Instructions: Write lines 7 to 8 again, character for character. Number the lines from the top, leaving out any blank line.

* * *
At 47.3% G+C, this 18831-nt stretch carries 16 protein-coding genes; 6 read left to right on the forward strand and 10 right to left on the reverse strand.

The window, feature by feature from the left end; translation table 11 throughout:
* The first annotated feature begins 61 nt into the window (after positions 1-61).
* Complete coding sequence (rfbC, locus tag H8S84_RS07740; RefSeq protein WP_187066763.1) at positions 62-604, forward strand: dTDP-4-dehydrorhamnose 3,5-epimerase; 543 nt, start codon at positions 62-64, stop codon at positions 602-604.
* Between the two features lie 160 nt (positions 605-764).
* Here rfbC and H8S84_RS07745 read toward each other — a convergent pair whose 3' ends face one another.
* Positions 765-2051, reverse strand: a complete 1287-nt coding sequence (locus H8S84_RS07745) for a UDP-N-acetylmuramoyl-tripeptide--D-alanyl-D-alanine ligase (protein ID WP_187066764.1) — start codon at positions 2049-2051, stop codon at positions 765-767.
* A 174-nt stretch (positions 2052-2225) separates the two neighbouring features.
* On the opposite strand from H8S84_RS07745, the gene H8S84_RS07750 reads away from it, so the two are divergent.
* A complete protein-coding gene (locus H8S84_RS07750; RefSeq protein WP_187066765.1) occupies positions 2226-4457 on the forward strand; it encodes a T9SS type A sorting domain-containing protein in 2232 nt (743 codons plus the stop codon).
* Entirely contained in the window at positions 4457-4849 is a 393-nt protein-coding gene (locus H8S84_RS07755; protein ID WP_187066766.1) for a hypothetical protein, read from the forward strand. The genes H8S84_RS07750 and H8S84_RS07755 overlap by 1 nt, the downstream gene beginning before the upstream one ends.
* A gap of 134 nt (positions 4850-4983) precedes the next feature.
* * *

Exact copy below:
* Positions 765-2051, reverse strand: a complete 1287-nt coding sequence (locus H8S84_RS07745) for a UDP-N-acetylmuramoyl-tripeptide--D-alanyl-D-alanine ligase (protein ID WP_187066764.1) — start codon at positions 2049-2051, stop codon at positions 765-767.
* A 174-nt stretch (positions 2052-2225) separates the two neighbouring features.